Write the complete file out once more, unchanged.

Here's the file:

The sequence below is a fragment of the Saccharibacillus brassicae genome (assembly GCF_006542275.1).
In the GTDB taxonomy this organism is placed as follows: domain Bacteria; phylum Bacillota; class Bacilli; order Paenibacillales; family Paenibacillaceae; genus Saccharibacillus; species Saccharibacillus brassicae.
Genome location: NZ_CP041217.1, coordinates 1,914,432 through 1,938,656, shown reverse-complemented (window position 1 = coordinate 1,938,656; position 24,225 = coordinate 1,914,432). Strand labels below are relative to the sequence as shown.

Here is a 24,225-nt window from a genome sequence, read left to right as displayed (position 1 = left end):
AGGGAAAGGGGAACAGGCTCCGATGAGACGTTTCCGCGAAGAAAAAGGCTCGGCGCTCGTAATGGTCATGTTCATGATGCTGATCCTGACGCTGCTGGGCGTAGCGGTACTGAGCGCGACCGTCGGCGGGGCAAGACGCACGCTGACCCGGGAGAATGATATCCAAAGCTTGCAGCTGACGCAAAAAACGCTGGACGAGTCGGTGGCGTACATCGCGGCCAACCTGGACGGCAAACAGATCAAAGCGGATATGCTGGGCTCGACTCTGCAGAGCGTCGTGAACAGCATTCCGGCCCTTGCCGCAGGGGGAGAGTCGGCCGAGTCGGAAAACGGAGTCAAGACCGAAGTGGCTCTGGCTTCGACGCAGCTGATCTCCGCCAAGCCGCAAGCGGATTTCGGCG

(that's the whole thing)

The sequence below is a fragment of the Saccharibacillus brassicae genome (assembly GCF_006542275.1).
In the GTDB taxonomy this organism is placed as follows: domain Bacteria; phylum Bacillota; class Bacilli; order Paenibacillales; family Paenibacillaceae; genus Saccharibacillus; species Saccharibacillus brassicae.
Genome location: NZ_CP041217.1, coordinates 1,914,432 through 1,938,656, shown reverse-complemented (window position 1 = coordinate 1,938,656; position 24,225 = coordinate 1,914,432). Strand labels below are relative to the sequence as shown.

Here is a 24,225-nt window from a genome sequence, read left to right as displayed (position 1 = left end):
AGGGAAAGGGGAACAGGCTCCGATGAGACGTTTCCGCGAAGAAAAAGGCTCGGCGCTCGTAATGGTCATGTTCATGATGCTGATCCTGACGCTGCTGGGCGTAGCGGTACTGAGCGCGACCGTCGGCGGGGCAAGACGCACGCTGACCCGGGAGAATGATATCCAAAGCTTGCAGCTGACGCAAAAAACGCTGGACGAGTCGGTGGCGTACATCGCGGCCAACCTGGACGGCAAACAGATCAAAGCGGATATGCTGGGCTCGACTCTGCAGAGCGTCGTGAACAGCATTCCGGCCCTTGCCGCAGGGGGAGAGTCGGCCGAGTCGGAAAACGGAGTCAAGACCGAAGTGGCTCTGGCTTCGACGCAGCTGATCTCCGCCAAGCCGCAAGCGGATTTCGGCG